Also I am sure I have left out some parts of the seminar. As hard as I always try to remember everything Shihan says, he builds such a vast world with his teachings that I can never re-visit every part of it. But every step is enriching, so I will keep walking, and I invite and welcome everybody to walk it with me and enrich it more.

Saturday

1. Obata Sensei’s Class

Obata Sensei teaches the first class. His aikido shows he is a friendly and honest man. It looks upright, light, and pretty. I like his first drill a lot: the 3 ways of entering: irimi (entering), tenkan (turning to partner’s outside), and tenshin (turning to partner’s inside). He is a man of few words. Instead of talking a lot, he demonstrates things many times and adds little explanations of what he is doing here and there. It is an enjoyable class that passes very quickly. Next, it is Shimamoto Shihan’s turn.

2. Shimamoto Shihan’s First Class

Key Words Day 1: posture (shisei – shoulder blades together and down, knees relaxed and ready to move), shizentai (natural posture), field of vision (mesen – wide), fudoshin (the unmovable spirit/mind, the zen mind), mushin (no mind – emptiness), hold your partner dear (taisetsu ni suru) like your own baby, good form (tadashii shisei) becomes good attitude (tadashii kokoro) – good attitude becomes good form

Greeting

Shimamoto Shihan introduces himself by telling everybody: ‘I have not come here to teach you my aikido. I have come here to search for the kind of aikido I am looking for together with you.’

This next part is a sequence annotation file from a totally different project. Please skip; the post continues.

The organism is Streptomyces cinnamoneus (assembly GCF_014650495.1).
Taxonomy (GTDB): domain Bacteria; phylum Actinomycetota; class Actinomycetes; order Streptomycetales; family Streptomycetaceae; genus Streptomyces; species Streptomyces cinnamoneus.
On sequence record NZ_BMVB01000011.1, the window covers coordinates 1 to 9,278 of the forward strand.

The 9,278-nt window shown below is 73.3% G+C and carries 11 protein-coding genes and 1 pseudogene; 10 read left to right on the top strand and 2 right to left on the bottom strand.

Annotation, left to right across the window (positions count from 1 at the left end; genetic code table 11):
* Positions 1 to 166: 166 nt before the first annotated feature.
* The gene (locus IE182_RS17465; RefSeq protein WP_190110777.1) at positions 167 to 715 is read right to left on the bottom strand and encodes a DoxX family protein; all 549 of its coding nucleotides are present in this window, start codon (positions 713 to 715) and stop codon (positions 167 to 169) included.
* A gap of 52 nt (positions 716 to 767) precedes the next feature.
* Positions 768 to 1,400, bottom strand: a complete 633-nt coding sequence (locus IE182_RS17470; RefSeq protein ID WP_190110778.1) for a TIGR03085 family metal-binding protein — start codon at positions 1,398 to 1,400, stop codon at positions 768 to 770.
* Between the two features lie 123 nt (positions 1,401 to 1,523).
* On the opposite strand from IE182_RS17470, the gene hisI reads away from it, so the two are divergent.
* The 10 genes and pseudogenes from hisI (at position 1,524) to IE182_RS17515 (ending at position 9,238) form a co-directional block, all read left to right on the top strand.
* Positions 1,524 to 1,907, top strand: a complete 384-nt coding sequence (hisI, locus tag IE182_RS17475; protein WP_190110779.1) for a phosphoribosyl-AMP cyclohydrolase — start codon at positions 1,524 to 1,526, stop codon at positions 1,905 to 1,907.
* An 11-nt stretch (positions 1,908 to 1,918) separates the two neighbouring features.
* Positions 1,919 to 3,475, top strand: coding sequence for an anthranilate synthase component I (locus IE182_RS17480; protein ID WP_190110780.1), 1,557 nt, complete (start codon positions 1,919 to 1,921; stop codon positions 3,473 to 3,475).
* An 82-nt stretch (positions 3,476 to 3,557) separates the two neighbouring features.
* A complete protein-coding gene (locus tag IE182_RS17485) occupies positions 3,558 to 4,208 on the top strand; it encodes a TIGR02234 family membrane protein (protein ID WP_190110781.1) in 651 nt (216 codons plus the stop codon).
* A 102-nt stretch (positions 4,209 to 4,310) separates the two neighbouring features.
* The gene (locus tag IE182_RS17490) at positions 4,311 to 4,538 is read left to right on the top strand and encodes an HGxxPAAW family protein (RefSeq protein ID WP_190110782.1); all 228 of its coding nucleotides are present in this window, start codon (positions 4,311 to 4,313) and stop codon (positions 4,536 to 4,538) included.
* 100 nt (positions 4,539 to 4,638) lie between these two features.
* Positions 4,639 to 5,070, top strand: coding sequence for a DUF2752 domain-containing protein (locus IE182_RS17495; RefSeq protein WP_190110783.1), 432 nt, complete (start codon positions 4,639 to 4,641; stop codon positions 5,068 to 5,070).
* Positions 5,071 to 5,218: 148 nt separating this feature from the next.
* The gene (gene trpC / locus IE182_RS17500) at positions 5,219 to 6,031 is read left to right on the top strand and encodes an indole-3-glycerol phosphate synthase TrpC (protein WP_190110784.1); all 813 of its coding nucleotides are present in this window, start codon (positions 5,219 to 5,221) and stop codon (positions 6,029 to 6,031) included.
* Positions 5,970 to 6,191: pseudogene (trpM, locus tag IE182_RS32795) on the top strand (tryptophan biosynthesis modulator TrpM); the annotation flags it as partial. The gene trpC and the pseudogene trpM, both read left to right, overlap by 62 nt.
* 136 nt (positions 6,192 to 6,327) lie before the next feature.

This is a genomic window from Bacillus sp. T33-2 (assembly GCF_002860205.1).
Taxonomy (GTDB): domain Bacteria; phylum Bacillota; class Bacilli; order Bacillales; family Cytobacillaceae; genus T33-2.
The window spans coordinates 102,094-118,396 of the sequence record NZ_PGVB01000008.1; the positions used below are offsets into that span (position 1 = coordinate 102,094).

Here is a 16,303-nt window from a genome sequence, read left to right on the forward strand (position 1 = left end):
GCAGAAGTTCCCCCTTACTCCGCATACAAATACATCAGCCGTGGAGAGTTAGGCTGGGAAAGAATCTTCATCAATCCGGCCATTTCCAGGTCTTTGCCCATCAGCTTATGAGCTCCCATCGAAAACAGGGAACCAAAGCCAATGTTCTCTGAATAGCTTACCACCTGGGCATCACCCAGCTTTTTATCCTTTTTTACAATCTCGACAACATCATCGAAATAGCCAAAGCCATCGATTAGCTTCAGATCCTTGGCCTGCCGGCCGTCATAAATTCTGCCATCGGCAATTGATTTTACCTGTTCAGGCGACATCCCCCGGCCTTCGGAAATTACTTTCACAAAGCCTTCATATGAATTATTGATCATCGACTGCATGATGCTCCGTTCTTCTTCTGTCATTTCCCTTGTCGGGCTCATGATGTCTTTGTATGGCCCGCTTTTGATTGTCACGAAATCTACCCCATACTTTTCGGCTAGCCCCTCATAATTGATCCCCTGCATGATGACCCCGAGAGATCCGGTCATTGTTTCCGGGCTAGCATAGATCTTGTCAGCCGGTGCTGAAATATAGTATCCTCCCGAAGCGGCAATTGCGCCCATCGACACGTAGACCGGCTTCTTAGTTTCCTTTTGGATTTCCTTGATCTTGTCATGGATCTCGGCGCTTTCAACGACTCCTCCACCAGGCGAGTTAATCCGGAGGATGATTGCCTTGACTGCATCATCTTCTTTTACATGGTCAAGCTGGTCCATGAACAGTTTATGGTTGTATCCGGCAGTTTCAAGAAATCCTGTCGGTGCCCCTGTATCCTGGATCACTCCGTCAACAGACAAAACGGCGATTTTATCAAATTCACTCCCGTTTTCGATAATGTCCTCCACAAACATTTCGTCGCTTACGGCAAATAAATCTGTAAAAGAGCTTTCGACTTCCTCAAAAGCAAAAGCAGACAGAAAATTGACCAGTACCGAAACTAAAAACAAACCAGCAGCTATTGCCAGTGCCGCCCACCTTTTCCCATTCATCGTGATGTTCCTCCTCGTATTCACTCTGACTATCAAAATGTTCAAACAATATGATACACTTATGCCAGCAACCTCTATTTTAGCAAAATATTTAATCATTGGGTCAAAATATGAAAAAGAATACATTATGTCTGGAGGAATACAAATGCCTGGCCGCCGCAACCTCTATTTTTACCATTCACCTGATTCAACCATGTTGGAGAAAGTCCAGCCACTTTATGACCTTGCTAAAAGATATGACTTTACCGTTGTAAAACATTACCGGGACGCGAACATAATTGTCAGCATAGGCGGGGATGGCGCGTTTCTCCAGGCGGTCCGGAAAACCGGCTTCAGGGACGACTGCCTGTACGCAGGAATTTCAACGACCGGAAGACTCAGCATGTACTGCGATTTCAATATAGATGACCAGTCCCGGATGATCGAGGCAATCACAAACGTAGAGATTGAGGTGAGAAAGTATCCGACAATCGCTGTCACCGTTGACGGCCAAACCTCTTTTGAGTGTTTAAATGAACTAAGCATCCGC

Then he sits down in seiza (kneeling posture) in front of the class and performs the customary greeting routine of bowing with us to the front (shomen) where a picture of Osensei Ueshiba resides, bowing to Obata Sensei head teacher of this dojo, who bows to him in return, and then bowing to us, as we bow to him. As usual, we say ‘Onegaishimasu’ to each other, a polite word used when requesting something, in this case, the mutual effort to teach and learn, to train with each other.

Standing up and Sitting Down

‘Whether we stand or sit, we should always have good posture. It should always be the same: shizentai (natural posture). Put your shoulder blades together, close to the spine, and then move them down. It is the same for zazen and for aikido. In any case, I believe both are the same. You should always look natural: shizentai. I cannot really do this either, but I will give it my best shot.’

The humble Shimamoto gets up keeping his back completely straight, and sits down again without losing his good posture, but without looking stiff. It looks natural and beautiful.

‘When you sit down, it is simply because you descend. When you get up it is simply because you rise. Shizentai, natural. Get up from your abdomen, not your feet. It may seem easier and more comfortable to just bend your back, kick out your leg, support yourself on it and get up in this sloppy way. I often want to skip all the hassle and just do this too, but please let’s try to get up and sit down properly, naturally. Always maintain shizentai.’